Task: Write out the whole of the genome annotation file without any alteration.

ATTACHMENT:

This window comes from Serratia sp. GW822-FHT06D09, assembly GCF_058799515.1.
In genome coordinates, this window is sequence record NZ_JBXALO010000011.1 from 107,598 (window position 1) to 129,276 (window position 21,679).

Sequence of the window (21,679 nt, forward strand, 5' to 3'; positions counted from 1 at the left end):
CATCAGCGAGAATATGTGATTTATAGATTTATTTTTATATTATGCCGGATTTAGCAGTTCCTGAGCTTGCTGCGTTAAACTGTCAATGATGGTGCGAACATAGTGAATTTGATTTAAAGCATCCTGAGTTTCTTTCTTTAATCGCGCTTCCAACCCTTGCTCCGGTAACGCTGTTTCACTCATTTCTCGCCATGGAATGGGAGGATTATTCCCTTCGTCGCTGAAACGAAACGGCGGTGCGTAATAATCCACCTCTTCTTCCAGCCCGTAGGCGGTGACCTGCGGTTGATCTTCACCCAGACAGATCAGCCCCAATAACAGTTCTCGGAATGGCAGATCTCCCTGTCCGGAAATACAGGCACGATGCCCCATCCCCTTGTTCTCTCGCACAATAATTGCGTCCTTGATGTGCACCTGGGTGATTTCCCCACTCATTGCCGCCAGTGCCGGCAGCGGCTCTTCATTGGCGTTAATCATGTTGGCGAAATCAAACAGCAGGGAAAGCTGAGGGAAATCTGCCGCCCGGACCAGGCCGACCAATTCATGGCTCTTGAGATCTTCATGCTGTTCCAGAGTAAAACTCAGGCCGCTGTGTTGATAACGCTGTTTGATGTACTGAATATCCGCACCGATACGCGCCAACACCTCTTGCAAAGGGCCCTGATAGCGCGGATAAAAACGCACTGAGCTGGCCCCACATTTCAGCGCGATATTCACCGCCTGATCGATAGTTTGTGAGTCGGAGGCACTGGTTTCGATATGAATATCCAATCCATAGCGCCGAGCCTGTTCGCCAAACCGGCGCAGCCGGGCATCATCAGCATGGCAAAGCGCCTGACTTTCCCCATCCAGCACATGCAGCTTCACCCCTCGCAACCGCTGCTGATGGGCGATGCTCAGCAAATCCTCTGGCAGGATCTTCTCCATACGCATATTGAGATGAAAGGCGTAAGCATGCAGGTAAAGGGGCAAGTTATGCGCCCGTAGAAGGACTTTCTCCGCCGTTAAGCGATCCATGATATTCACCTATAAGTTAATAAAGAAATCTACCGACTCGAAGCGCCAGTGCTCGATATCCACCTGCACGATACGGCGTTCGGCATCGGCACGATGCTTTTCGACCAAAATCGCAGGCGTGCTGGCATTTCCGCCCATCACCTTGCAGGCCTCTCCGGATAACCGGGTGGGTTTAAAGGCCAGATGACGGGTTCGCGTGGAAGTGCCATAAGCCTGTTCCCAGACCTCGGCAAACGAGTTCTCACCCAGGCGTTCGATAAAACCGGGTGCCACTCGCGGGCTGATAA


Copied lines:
This window comes from Serratia sp. GW822-FHT06D09, assembly GCF_058799515.1.
In genome coordinates, this window is sequence record NZ_JBXALO010000011.1 from 107,598 (window position 1) to 129,276 (window position 21,679).

Sequence of the window (21,679 nt, forward strand, 5' to 3'; positions counted from 1 at the left end):
CATCAGCGAGAATATGTGATTTATAGATTTATTTTTATATTATGCCGGATTTAGCAGTTCCTGAGCTTGCTGCGTTAAACTGTCAATGATGGTGCGAACATAGTGAATTTGATTTAAAGCATCCTGAGTTTCTTTCTTTAATCGCGCTTCCAACCCTTGCTCCGGTAACGCTGTTTCACTCATTTCTCGCCATGGAATGGGAGGATTATTCCCTTCGTCGCTGAAACGAAACGGCGGTGCGTAATAATCCACCTCTTCTTCCAGCCCGTAGGCGGTGACCTGCGGTTGATCTTCACCCAGACAGATCAGCCCCAATAACAGTTCTCGGAATGGCAGATCTCCCTGTCCGGAAATACAGGCACGATGCCCCATCCCCTTGTTCTCTCGCACAATAATTGCGTCCTTGATGTGCACCTGGGTGATTTCCCCACTCATTGCCGCCAGTGCCGGCAGCGGCTCTTCATTGGCGTTAATCATGTTGGCGAAATCAAACAGCAGGGAAAGCTGAGGGAAATCTGCCGCCCGGACCAGGCCGACCAATTCATGGCTCTTGAGATCTTCATGCTGTTCCAGAGTAAAACTCAGGCCGCTGTGTTGATAACGCTGTTTGATGTACTGAATATCCGCACCGATACGCGCCAACACCTCTTGCAAAGGGCCCTGATAGCGCGGATAAAAACGCACTGAGCTGGCCCCACATTTCAGCGCGATATTCACCGCCTGATCGATAGTTTGTGAGTCGGAGGCACTGGTTTCGATATGAATATCCAATCCATAGCGCCGAGCCTGTTCGCCAAACCGGCGCAGCCGGGCATCATCAGCATGGCAAAGCGCCTGACTTTCCCCATCCAGCACATGCAGCTTCACCCCTCGCAACCGCTGCTGATGGGCGATGCTCAGCAAATCCTCTGGCAGGATCTTCTCCATACGCATATTGAGATGAAAGGCGTAAGCATGCAGGTAAAGGGGCAAGTTATGCGCCCGTAGAAGGACTTTCTCCGCCGTTAAGCGATCCATGATATTCACCTATAAGTTAATAAAGAAATCTACCGACTCGAAGCGCCAGTGCTCGATATCCACCTGCACGATACGGCGTTCGGCATCGGCACGATGCTTTTCGACCAAAATCGCAGGCGTGCTGGCATTTCCGCCCATCACCTTGCAGGCCTCTCCGGATAACCGGGTGGGTTTAAAGGCCAGATGACGGGTTCGCGTGGAAGTGCCATAAGCCTGTTCCCAGACCTCGGCAAACGAGTTCTCACCCAGGCGTTCGATAAAACCGGGTGCCACTCGCGGGCTGATAA